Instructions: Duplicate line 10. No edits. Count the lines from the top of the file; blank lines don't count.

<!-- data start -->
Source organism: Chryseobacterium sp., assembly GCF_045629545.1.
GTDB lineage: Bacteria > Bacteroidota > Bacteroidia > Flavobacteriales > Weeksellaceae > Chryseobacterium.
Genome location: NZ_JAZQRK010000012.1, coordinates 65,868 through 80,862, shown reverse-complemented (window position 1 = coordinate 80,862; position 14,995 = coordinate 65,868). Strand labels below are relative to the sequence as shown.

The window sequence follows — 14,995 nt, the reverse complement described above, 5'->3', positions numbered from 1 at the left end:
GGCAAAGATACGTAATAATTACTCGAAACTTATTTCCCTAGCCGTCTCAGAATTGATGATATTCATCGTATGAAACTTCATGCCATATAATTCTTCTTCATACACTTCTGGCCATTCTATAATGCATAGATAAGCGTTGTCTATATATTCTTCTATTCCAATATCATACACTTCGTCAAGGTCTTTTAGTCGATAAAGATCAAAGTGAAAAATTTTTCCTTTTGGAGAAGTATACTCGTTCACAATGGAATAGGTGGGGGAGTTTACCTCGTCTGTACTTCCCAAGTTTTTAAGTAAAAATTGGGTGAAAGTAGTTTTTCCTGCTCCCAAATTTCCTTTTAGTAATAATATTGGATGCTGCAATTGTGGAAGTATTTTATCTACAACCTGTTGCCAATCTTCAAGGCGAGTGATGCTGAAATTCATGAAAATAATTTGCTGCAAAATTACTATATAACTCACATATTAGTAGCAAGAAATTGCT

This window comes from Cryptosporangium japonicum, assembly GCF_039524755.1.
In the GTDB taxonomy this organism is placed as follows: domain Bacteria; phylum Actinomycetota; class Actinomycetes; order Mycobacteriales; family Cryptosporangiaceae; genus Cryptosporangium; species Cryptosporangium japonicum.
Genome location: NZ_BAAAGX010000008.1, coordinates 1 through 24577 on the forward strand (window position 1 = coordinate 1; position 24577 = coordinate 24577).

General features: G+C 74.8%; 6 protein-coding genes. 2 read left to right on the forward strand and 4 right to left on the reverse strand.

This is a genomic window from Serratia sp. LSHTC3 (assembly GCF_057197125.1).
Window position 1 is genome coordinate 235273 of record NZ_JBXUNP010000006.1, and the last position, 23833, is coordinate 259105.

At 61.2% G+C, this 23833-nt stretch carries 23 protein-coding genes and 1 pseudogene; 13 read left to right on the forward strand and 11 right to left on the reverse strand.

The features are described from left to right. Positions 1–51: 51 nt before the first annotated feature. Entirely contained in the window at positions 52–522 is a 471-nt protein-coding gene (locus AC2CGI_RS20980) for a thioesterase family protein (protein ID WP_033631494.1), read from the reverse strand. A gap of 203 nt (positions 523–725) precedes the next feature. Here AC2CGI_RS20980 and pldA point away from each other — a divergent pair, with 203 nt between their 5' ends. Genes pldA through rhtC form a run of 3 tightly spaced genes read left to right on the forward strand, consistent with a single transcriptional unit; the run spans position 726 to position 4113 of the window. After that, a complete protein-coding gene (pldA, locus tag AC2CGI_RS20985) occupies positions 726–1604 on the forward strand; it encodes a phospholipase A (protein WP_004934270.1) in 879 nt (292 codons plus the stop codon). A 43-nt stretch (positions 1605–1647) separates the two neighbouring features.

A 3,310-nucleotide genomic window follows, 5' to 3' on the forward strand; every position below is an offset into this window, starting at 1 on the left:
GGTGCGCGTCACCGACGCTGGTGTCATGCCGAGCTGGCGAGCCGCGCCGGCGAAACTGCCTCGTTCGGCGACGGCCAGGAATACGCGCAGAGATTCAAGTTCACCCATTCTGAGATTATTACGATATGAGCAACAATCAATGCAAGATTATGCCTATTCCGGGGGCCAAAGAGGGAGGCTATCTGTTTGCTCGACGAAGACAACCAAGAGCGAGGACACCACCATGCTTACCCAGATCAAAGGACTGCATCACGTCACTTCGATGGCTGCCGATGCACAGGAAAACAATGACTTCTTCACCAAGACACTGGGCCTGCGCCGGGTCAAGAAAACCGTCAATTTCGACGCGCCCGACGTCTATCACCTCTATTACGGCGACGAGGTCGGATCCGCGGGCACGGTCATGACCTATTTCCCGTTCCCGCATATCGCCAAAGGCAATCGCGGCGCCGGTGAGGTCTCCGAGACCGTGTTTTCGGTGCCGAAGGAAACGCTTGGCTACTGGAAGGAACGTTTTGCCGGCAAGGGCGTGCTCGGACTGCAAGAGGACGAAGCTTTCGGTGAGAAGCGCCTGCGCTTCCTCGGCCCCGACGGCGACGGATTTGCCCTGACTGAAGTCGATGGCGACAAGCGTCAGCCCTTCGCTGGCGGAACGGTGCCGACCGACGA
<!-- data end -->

This is a genomic window from Serratia sp. LSHTC3 (assembly GCF_057197125.1).